Journey to Reconciliation: Following the Path of Truth through Student Research

Charlene Bearhead

In order to follow the path of truth we must find it first. Understanding and coming to terms with the history and legacy of the Residential School system is critical in order to move ahead collectively as a society. In addition to simply learning what transpired at the schools, it is necessary to recognize that the education of Indigenous and non-Indigenous peoples shared a common fatal flaw: at the same time that Indigenous children were being taught that they were inferior, non-Indigenous children were being taught that they were superior.   The education of non-Aboriginal students that paralleled Indian Residential School education was dually damaging as it fed students a diet of lies and omissions that resulted in ignorance, racism and the disconnect between Aboriginal and non-Aboriginal people that still exists in Canada today.

This session will present an option for ‘teaching’ the history, intergenerational impacts and collective Canadian impacts of the Indian Residential School system that is student centred and research based. The capacity and role of the National Centre for Truth and Reconciliation is key in this work. The NCTR has the largest collection of curated materials on the Residential School system in Canada and we are the most authoritative and legitimate source for information and comment on reconciliation and Canada’s Residential School system. Educators can share the Residential School history with new generations of students through research as they can dive more deeply into the Residential School experience than has ever been possible before. NCTR is not your typical archive – the centre is innovative and progressive, and active in the process of reconciliation.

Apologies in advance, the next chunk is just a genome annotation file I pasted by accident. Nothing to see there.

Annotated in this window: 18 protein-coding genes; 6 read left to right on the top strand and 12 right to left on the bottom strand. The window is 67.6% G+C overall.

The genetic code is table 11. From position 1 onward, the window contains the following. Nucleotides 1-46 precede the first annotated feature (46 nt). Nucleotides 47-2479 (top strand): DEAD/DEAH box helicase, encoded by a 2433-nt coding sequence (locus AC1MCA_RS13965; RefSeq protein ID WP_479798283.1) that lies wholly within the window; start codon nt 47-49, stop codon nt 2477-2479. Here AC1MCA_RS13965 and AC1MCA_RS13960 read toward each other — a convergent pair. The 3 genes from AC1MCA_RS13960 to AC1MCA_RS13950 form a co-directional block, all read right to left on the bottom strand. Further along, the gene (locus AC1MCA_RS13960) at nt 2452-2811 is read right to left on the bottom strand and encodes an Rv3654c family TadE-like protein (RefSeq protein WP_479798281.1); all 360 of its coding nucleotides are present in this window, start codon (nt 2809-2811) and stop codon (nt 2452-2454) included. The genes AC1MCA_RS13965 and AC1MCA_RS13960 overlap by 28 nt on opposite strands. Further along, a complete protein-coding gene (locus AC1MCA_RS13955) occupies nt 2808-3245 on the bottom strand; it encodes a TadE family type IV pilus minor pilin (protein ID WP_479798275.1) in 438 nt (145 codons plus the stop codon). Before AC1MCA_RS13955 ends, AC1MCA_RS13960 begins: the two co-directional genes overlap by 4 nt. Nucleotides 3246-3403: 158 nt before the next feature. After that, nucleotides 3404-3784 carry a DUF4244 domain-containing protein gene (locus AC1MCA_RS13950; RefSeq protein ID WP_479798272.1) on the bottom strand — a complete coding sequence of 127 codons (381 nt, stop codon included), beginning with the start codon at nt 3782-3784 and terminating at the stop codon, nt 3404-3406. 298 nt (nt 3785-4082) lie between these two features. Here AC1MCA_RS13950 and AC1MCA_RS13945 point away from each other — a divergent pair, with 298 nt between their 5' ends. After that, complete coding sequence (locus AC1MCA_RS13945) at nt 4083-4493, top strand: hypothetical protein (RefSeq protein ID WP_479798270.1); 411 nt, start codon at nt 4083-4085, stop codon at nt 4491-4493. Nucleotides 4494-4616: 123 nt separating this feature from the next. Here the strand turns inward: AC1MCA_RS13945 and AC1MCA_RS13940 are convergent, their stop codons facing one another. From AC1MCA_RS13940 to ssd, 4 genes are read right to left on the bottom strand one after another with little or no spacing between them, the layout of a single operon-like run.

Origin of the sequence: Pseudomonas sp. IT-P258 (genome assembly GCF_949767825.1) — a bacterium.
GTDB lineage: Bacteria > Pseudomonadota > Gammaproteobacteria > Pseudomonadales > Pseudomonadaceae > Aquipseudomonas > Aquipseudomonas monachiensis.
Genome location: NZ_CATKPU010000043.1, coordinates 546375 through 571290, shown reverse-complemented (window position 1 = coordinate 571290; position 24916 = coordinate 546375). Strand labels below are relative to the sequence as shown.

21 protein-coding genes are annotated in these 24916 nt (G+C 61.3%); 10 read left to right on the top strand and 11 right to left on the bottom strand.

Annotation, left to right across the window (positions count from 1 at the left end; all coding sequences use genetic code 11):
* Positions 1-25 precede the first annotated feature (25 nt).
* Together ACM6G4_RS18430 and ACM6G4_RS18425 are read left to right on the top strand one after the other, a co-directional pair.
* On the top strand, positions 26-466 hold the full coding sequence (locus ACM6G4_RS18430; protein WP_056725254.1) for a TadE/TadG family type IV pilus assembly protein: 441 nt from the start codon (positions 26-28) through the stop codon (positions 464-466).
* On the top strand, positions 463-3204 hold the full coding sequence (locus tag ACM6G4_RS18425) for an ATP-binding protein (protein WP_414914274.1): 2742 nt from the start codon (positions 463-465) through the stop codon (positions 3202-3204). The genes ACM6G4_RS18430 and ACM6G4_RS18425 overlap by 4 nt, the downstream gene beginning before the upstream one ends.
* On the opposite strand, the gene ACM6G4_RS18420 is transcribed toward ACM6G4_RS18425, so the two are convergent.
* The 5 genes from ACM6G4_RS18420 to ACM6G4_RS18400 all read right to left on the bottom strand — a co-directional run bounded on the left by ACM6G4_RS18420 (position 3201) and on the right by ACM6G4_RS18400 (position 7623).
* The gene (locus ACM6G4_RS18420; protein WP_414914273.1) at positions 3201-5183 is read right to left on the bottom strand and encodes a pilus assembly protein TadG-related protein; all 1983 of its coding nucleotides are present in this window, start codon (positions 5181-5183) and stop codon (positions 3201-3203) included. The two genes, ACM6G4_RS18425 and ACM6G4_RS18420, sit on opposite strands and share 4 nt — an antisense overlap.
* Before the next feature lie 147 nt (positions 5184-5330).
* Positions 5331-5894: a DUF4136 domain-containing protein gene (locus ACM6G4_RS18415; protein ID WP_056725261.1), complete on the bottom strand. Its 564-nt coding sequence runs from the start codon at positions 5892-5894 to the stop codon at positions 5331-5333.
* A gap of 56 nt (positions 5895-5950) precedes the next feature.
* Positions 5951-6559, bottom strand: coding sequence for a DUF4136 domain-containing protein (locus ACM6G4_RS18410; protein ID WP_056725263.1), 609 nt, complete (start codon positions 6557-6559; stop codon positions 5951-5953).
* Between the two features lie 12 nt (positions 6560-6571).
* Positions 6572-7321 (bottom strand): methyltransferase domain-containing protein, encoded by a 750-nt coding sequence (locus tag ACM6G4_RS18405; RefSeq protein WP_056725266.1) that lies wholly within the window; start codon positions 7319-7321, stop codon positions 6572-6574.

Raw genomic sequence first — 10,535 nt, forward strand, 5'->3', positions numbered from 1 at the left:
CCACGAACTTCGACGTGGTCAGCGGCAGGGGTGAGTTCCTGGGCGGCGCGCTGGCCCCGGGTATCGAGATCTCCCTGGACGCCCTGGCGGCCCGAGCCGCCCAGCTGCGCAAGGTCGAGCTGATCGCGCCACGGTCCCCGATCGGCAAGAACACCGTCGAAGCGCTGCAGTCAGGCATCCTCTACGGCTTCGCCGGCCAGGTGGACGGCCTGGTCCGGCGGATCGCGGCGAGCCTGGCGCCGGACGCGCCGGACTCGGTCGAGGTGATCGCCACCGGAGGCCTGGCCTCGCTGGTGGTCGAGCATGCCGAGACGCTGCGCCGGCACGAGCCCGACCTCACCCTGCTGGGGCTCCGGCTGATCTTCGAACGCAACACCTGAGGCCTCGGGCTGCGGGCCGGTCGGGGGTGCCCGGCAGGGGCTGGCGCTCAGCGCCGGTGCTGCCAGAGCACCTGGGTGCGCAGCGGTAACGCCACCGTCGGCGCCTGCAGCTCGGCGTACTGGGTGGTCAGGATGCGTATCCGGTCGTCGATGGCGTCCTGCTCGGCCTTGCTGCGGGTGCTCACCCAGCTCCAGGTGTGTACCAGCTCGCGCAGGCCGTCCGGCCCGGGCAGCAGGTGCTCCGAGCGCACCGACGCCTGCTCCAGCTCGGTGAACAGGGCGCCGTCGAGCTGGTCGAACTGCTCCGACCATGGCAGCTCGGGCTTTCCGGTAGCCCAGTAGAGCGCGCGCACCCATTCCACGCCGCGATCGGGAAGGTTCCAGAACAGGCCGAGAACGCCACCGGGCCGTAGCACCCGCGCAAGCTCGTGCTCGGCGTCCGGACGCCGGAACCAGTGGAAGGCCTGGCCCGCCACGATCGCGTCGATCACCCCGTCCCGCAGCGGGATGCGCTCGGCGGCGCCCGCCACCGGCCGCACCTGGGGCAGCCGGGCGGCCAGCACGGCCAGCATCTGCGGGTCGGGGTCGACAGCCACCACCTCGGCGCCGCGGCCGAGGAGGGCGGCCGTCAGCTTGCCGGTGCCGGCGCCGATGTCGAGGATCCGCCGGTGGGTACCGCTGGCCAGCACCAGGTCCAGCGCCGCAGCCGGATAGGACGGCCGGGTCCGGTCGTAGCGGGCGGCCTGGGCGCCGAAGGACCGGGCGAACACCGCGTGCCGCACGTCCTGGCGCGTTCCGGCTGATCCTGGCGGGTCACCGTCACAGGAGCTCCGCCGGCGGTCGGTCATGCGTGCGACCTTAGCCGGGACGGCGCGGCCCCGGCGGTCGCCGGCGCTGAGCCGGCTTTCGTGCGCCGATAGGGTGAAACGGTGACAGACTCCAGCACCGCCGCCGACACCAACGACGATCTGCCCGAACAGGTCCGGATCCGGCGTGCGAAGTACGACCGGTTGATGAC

As stated by Justice Murray Sinclair in his summary address at the release of the final report of the Truth and Reconciliation Commission of Canada, We have described for you a mountain. We have shown you a path to the top. We call upon you to do the climbing.” NCTR offers the opportunity for every student and every teacher in this country, and others, to begin their own journey to reconciliation by seeking the path through their own research with the National Centre for Truth and Reconciliation.